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How to Bust Through a Strength Plateau

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People fail to increase their strength or muscle mass for a variety of reasons, but one of the most common is not lifting heavy enough weights to trigger growth and adaptation. If your always reaching for the same plates to throw on the bar, your missing the boat!

A few research studies have tested whether the average person chooses weights that meet these guidelines for resistance training. What they found is that the average participant in each of these studies chose resistance that was too light to make significant, ongoing improvements in strength or hypertrophy. To give these participants a break, its only fair to tell you that most of them have never had any formal type of strength training. So it seems fair that these participants would have no clue how to select the proper weight to make any sort of strength gains.

On the other end of the spectrum it would be fair to think that those who have had some training and guidance would fair better and be able to choose a proper weights to challenge themselves…not so.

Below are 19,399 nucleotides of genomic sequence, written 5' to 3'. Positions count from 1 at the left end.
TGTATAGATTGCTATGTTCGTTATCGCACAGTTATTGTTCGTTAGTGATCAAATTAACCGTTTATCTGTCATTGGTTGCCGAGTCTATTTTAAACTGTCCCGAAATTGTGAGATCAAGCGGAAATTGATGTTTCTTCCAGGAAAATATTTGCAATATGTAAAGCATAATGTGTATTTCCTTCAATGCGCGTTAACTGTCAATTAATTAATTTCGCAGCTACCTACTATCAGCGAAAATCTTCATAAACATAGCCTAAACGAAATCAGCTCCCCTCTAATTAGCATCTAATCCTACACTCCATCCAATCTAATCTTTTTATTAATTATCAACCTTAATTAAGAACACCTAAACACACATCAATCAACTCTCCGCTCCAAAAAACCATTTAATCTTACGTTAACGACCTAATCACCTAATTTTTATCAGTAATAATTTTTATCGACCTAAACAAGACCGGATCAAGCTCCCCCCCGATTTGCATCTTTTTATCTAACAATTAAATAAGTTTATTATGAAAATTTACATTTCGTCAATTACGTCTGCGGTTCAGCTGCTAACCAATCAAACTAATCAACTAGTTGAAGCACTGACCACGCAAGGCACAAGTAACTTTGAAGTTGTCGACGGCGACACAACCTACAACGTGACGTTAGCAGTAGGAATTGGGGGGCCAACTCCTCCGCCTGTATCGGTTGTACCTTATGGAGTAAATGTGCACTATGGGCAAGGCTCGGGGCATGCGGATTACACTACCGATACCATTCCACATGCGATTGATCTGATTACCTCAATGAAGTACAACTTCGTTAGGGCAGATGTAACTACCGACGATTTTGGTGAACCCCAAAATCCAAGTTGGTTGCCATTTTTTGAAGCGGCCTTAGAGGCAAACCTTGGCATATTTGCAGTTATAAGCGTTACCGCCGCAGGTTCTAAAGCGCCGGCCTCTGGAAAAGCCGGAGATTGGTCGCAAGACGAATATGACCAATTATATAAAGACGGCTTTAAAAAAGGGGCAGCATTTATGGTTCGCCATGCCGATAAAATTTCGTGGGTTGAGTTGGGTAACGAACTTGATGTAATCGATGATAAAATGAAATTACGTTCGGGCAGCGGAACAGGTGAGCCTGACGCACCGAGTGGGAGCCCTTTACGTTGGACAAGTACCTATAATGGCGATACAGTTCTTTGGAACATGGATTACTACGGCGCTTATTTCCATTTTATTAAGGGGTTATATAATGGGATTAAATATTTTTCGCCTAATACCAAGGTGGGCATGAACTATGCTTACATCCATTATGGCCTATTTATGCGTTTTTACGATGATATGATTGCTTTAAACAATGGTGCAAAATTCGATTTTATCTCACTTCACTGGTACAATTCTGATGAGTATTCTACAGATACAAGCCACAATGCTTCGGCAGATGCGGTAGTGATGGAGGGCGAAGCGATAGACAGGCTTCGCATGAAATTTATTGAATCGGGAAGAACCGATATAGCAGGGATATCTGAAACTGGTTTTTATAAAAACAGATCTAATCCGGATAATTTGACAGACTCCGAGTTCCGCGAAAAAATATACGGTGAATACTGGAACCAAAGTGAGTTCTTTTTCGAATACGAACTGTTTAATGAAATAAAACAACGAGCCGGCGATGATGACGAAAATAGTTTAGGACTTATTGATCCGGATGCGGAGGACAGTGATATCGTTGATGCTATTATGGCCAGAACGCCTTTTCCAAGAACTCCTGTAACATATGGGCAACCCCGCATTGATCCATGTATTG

In fact when you put the two groups together and ask them to set their 1RM in a strength movement, most are surprised at how much they can actually lift.

If your goal is to increase strength or build muscle, it’s important to find a coach who is  not only educated  in the science of strength training but who will encourage you to progress to heavy lifting.  You have to lift heavy weights to build or increase muscle strength.

Remember, it’s not about the weight; it’s about the effort. Heavy means a resistance that is challenging for the individual on that particular exercise and in their chosen repetition range. Heavy for a competitive power-lifter and heavy for a 40-year-old woman who has been lifting for two months are two completely different things. For that woman, squatting with an empty bar for eight reps may be heavy for her, where she is at in her strength journey. As long as she’s consistently challenging her muscles and increasing the resistance over time, she will get stronger.

Using a gradual approach in heavy resistance training builds confidence. Developing a sense of competency by beginning with lighter weights and progressing resistance is a good way to alleviate new lifters’ concerns about heavy weights. Coaching  and spotting during training is also important in helping to build an athletes confidence to start lifting heavier.

Be aware of the common barriers to achieving results. If you are working to improve your fitness and reach aesthetic or performance goals, you aren’t going to get very far without lifting heavy.